Putting into words the surreal historical moment to which we all currently belong is a difficult task. It’s difficult because, more than any other reason, we’re not looking back on it just yet. We’re sitting in our homes—if we’re lucky—with its heaviness right alongside us. How is one to even verbally disassemble the mess we’re finding our way through? Until popping my knuckles to begin this piece, I opted instead for a nice, drawn-out groan. But, of course, bemoaning a situation—while satisfying for probably far too long a time—does nothing to bring us any needed clarity. So, our cheerful friends and acquaintances on our social media platforms of choice do what they always do in times of general strife. They bake bread and paint walls in spring tones. They read good books about strong people and then form book clubs to discuss the good books wherein the strong people dwell. They plant colorful things in their yards and then compose their own series of eerily similar songs on their acoustic guitars in awe of their work, their productivity, their growth. And it’s probably the most admirable way to handle the immense and unprecedented struggles of the present. However, I’d like to counter their unwavering positivity with my own approach to the great, looming iceberg that is COVID-19: communal gloom and commiseration. It’s important to acknowledge that this just plain sucks…and for such an array of reasons. It sucks in a different way for every person you speak to, but you’ll be hard-pressed to find someone for which it doesn’t suck. Though the extent to which COVID-19 proves difficult differs from person to person, its difficulty is inarguably universal.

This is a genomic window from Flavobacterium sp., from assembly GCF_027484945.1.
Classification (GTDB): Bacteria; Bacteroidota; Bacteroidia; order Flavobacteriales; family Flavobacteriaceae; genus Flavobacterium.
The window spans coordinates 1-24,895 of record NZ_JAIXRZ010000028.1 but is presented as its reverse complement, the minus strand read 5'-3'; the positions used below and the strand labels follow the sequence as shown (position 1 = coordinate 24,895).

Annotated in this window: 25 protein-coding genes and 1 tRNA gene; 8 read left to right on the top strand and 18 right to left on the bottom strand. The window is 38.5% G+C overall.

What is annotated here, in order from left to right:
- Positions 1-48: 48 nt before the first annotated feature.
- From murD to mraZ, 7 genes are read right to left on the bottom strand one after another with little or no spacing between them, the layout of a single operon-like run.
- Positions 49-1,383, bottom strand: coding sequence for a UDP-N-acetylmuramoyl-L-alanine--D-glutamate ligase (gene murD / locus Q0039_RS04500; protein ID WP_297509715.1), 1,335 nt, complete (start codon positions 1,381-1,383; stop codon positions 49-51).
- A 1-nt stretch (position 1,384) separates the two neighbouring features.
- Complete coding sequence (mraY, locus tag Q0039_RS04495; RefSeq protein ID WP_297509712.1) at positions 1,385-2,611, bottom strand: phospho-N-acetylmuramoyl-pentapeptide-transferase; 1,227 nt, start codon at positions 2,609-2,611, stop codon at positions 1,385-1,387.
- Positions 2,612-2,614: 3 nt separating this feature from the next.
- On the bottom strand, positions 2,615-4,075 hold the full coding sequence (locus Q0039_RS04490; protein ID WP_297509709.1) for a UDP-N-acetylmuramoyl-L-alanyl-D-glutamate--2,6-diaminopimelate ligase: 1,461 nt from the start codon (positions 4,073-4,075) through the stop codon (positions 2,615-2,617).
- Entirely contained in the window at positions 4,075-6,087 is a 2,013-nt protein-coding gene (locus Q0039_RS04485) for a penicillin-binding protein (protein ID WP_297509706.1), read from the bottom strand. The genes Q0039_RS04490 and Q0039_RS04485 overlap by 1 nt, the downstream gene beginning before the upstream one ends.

For most Oberlin students, the COVID-19 pandemic is so difficult because, in its wake, we have been pried from the strange little open-minded hamlet for which we fled. There is a reason those of us who fled have found our way to Oberlin no matter where we happened to grow up. One reason is, of course, because Oberlin is Oberlin, but there is also the fact that if one flees to a place like Oberlin there must be a place from which one flees. And there lies the thoroughly complicated dot on the map that is one’s hometown. Because, for me and everyone I know, a hometown is not a place where one grew up, but a living, breathing organism quivering with personal history. I feel no sense of belonging to my hometown, but to say it has not defined my entire being would be an outright lie. A hometown is not merely a place one comes from, but an emotional animal one has a multifaceted relationship with. That relationship forms the basis for whether one orbits it with a forgiving sentimentality or dreams of a day when one can clamor from even the suggestion of its existence. Or, more likely, something in between. So, now that a great many of us have trudged back to the childhood bedrooms from whence we came, I think it’s time we think again about what they mean at such a strange moment as this one.
For most Oberlin students, the COVID-19 pandemic is so difficult because, in its wake, we have been pried from the strange little open-minded hamlet for which we fled.